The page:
Until now, determining the mechanical properties of these thin films was either an expensive and time-consuming endeavor, requiring powerful microscopes to view the films, or scientists examined composite structures and made uncertain assumptions. This new research will give scientists a simple way to access the material properties of most thin films.

"As we delve more into the nanotechnology, it becomes increasingly important to know if the material properties of ultrathin films differ from their properties in the bulk," said Thomas Russell, a program director in the Polymer Science and Engineering Department at the University of Massachusetts in Amherst. "Everyday we see examples where a material's dimensions can change its properties. Aluminum foil is flexible, whereas a bar of aluminum is not. But what happens when a film's thickness approaches molecular dimensions? These experiments give us a simple, inexpensive way to measure mechanical properties of films that are only tens of nanometers thick."

Russell and his colleagues use a low-power optical microscope to observe what happens when they place a tiny drop of water on thin film as it floats in a Petri dish of water. The "capillary tension" of the drop of water produces a starburst of wrinkles in the film. The number and length of the wrinkles are determined by the elasticity and thickness of the film.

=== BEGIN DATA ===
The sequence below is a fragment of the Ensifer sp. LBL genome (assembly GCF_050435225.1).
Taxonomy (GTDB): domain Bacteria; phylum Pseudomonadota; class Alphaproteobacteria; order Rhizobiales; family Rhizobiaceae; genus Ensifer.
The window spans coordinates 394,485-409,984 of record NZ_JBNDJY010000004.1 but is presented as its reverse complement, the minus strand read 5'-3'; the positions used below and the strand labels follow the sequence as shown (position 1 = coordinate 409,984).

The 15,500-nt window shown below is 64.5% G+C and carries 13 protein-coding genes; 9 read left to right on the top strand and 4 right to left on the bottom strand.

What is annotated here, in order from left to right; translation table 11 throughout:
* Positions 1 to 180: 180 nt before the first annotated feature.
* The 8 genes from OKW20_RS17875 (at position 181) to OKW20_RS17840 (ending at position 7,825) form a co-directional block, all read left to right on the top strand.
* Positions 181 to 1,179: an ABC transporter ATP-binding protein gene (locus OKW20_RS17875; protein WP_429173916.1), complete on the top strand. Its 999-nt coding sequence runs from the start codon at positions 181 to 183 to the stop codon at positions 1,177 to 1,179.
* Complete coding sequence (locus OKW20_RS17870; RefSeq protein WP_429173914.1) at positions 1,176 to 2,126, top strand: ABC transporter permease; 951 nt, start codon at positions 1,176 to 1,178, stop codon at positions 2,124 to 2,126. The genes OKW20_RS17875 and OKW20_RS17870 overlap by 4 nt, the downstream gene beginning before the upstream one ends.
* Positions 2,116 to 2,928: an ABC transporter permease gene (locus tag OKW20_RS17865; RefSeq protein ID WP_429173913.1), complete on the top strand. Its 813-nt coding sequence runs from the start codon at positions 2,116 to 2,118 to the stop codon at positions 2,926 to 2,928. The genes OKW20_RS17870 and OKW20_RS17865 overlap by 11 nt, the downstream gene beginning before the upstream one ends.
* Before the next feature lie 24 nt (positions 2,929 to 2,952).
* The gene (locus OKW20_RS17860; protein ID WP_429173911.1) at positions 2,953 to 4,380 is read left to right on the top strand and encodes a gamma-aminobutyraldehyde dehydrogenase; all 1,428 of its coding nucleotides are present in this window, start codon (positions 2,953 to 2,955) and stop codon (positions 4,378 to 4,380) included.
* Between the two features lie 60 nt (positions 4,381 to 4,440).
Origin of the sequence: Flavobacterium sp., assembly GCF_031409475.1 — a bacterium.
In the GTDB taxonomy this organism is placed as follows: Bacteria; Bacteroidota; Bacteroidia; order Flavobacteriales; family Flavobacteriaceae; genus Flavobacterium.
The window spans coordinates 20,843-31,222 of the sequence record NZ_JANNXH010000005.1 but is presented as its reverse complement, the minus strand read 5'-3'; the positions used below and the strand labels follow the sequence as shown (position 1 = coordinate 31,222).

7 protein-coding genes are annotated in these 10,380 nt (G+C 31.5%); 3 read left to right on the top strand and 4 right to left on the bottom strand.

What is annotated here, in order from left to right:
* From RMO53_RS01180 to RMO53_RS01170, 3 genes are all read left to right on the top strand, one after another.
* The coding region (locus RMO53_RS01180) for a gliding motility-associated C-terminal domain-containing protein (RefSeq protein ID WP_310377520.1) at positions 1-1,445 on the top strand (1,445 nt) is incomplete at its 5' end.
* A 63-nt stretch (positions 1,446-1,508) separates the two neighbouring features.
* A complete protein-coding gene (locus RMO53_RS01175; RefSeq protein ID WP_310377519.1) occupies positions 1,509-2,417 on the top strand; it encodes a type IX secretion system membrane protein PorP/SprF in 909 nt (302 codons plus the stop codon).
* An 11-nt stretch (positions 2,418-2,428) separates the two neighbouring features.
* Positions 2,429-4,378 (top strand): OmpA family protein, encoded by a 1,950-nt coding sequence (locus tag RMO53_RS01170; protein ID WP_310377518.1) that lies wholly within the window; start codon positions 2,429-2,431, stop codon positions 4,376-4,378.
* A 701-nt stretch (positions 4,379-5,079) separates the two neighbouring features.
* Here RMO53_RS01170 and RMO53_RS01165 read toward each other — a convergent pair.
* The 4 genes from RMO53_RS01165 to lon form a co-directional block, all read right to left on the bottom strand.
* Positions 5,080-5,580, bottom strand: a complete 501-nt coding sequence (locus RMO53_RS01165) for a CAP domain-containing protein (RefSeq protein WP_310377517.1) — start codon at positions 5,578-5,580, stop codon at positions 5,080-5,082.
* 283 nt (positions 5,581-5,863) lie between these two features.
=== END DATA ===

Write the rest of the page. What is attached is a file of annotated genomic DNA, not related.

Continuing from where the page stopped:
In some of the materials studied, the wrinkles in the ultrathin polymer films vanished with time, unlike the skin of a dried fruit or the crumpled hood of your car after an accident. This vanishing provides insight into the relaxation process of an ultrathin film by yielding information on the way polymer chains move in the highly confined geometry.

####

About National Science Foundation
The National Science Foundation (NSF) is an independent federal agency that supports fundamental research and education across all fields of science and engineering, with an annual budget of $5.92 billion. NSF funds reach all 50 states through grants to over 1,700 universities and institutions. Each year, NSF receives about 42,000 competitive requests for funding, and makes over 10,000 new funding awards. The NSF also awards over $400 million in professional and service contracts yearly.